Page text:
How do you identify the right talent to lead your project management organization, and what are the expectations required to support CIO success?
Leaders of a project management organization need to know the basics of the project management craft and its techniques. What separates good project managers from mediocre ones, however, are inquisitiveness (an interest in meeting the customer’s envisioned outcome and an ability to handle surprises) and a focus on solutions. It’s a given that most projects do not run smoothly; something is bound to arise, be it the unavailability of key team members, scope creep, or a lack of promised funding. It is important that project managers with the appropriate attitude and aptitude be on hand to navigate through issues without collapsing and failing.
The PMO is frequently the first organizations to be disbanded during an organization’s financial downturn. What steps should the PMO take to increase the value proposition of the services it provides to an organization?
It’s simple. Deliver successful projects, practice constant communication, and be as transparent as possible with important project-related information. In addition, be solvers and delivery agents who partner with all internal and external customers (project requestors). Finally, learn the business and be committed to embody the attributes of a solutions agent.
The PMO is frequently aligned with the CIO office. Would the PMO be better positioned to deliver increased value to an organization if aligned with the COO or CEO?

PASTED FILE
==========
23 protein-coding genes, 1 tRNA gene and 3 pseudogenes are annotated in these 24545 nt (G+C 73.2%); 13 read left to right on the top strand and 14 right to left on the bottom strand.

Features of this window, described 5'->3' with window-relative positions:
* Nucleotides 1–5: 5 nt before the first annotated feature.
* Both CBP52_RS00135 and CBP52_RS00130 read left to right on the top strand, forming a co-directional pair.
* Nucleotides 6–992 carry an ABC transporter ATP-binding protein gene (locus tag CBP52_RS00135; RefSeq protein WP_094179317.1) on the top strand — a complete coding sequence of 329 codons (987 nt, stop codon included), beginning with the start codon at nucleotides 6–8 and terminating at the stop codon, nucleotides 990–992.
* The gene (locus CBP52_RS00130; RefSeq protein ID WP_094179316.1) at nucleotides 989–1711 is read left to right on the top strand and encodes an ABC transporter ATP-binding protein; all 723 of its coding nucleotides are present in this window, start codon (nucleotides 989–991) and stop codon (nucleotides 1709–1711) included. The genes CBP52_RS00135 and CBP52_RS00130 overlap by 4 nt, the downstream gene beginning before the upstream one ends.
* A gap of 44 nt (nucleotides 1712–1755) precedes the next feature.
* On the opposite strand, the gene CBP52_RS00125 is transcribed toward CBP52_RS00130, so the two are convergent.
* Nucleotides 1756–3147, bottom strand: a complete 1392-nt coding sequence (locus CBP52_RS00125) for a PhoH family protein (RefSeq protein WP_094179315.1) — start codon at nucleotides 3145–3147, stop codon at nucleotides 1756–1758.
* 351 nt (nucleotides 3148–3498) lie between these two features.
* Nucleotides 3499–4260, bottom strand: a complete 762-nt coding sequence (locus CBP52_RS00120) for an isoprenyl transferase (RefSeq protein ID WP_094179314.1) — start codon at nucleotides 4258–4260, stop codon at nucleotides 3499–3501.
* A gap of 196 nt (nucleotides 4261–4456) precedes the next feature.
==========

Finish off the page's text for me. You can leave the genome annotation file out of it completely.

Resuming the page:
A PMO naturally works well within an IT organization, however, its scope is usually limited to IT activities. Ideally, every company should have a PMO organization that is established at the highest level to oversee horizontally integrated projects across departments. Often, when launching a major company initiative, there are just as many marketing or organizational change management activities to be managed, as there are IT activities to be managed. It makes sense for PMOs to be established at the chief operating officer or chief executive officer level. In my experience, organizations featuring PMOs with company-level oversight usually were successful, well-run companies.
How would you use project management practices to enable IT transformation as a business competitive advantage?
Information technology transformation is a big focus area as more private, public, and hybrid cloud solutions arise. In fact, technologies that are facilitating the rise of the software-defined data center are starting to pressure organizations to alter their make up. IT organizations must transform themselves from being “order takers” to becoming “service brokers.” Good project management is necessary to drive this transformation. Often, organizational transformational activities are critical and deal with entrenched methods and strong egos, making them very complex projects. You must create a new organizational structure, implement new processes, and install new technologies. None of these activities is easy. Without good project management and an agreed upon roadmap, IT transformation will be fraught with missteps. Mark Sarago – Project Leadership Circle-Response Dfin